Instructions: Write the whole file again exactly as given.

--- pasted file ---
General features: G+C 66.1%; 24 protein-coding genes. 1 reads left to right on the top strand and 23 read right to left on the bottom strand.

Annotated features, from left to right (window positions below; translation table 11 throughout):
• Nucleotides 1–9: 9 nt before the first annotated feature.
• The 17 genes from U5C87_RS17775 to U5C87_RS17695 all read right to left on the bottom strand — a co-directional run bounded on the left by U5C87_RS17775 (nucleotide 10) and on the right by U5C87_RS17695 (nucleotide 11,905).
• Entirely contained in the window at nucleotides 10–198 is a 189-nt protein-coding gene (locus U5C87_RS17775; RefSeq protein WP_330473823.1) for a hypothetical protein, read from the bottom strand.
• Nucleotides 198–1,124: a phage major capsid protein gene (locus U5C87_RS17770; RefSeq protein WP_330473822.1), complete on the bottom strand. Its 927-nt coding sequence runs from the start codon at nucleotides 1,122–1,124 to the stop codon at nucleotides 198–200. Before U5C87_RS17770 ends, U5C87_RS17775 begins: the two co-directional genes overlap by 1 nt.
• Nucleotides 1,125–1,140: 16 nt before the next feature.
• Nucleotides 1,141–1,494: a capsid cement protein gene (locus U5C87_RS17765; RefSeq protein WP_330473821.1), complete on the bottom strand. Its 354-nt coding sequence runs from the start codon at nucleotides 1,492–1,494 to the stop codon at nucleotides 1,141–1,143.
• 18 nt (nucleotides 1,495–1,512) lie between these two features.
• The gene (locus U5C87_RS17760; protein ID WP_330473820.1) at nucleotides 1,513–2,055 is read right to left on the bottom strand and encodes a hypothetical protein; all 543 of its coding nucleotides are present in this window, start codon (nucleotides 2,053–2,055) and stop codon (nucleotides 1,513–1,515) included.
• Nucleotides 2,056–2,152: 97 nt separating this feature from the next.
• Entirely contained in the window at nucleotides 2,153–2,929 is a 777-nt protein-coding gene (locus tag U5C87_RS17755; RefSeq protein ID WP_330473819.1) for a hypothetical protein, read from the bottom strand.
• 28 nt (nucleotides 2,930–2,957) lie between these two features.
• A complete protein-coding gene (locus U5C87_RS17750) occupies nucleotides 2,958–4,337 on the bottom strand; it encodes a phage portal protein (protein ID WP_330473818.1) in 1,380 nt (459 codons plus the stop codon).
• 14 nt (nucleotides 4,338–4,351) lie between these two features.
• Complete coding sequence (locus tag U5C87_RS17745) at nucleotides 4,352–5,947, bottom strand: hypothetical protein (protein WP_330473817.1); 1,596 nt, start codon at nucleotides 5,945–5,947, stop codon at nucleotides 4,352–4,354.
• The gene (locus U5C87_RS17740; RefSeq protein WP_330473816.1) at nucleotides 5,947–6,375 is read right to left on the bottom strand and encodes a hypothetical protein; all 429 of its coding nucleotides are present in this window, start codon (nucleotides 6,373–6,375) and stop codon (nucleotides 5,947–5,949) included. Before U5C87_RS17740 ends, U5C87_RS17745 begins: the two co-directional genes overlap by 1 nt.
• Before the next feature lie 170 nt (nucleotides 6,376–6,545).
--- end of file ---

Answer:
General features: G+C 66.1%; 24 protein-coding genes. 1 reads left to right on the top strand and 23 read right to left on the bottom strand.

Annotated features, from left to right (window positions below; translation table 11 throughout):
• Nucleotides 1–9: 9 nt before the first annotated feature.
• The 17 genes from U5C87_RS17775 to U5C87_RS17695 all read right to left on the bottom strand — a co-directional run bounded on the left by U5C87_RS17775 (nucleotide 10) and on the right by U5C87_RS17695 (nucleotide 11,905).
• Entirely contained in the window at nucleotides 10–198 is a 189-nt protein-coding gene (locus U5C87_RS17775; RefSeq protein WP_330473823.1) for a hypothetical protein, read from the bottom strand.
• Nucleotides 198–1,124: a phage major capsid protein gene (locus U5C87_RS17770; RefSeq protein WP_330473822.1), complete on the bottom strand. Its 927-nt coding sequence runs from the start codon at nucleotides 1,122–1,124 to the stop codon at nucleotides 198–200. Before U5C87_RS17770 ends, U5C87_RS17775 begins: the two co-directional genes overlap by 1 nt.
• Nucleotides 1,125–1,140: 16 nt before the next feature.
• Nucleotides 1,141–1,494: a capsid cement protein gene (locus U5C87_RS17765; RefSeq protein WP_330473821.1), complete on the bottom strand. Its 354-nt coding sequence runs from the start codon at nucleotides 1,492–1,494 to the stop codon at nucleotides 1,141–1,143.
• 18 nt (nucleotides 1,495–1,512) lie between these two features.
• The gene (locus U5C87_RS17760; protein ID WP_330473820.1) at nucleotides 1,513–2,055 is read right to left on the bottom strand and encodes a hypothetical protein; all 543 of its coding nucleotides are present in this window, start codon (nucleotides 2,053–2,055) and stop codon (nucleotides 1,513–1,515) included.
• Nucleotides 2,056–2,152: 97 nt separating this feature from the next.
• Entirely contained in the window at nucleotides 2,153–2,929 is a 777-nt protein-coding gene (locus tag U5C87_RS17755; RefSeq protein ID WP_330473819.1) for a hypothetical protein, read from the bottom strand.
• 28 nt (nucleotides 2,930–2,957) lie between these two features.
• A complete protein-coding gene (locus U5C87_RS17750) occupies nucleotides 2,958–4,337 on the bottom strand; it encodes a phage portal protein (protein ID WP_330473818.1) in 1,380 nt (459 codons plus the stop codon).
• 14 nt (nucleotides 4,338–4,351) lie between these two features.
• Complete coding sequence (locus tag U5C87_RS17745) at nucleotides 4,352–5,947, bottom strand: hypothetical protein (protein WP_330473817.1); 1,596 nt, start codon at nucleotides 5,945–5,947, stop codon at nucleotides 4,352–4,354.
• The gene (locus U5C87_RS17740; RefSeq protein WP_330473816.1) at nucleotides 5,947–6,375 is read right to left on the bottom strand and encodes a hypothetical protein; all 429 of its coding nucleotides are present in this window, start codon (nucleotides 6,373–6,375) and stop codon (nucleotides 5,947–5,949) included. Before U5C87_RS17740 ends, U5C87_RS17745 begins: the two co-directional genes overlap by 1 nt.
• Before the next feature lie 170 nt (nucleotides 6,376–6,545).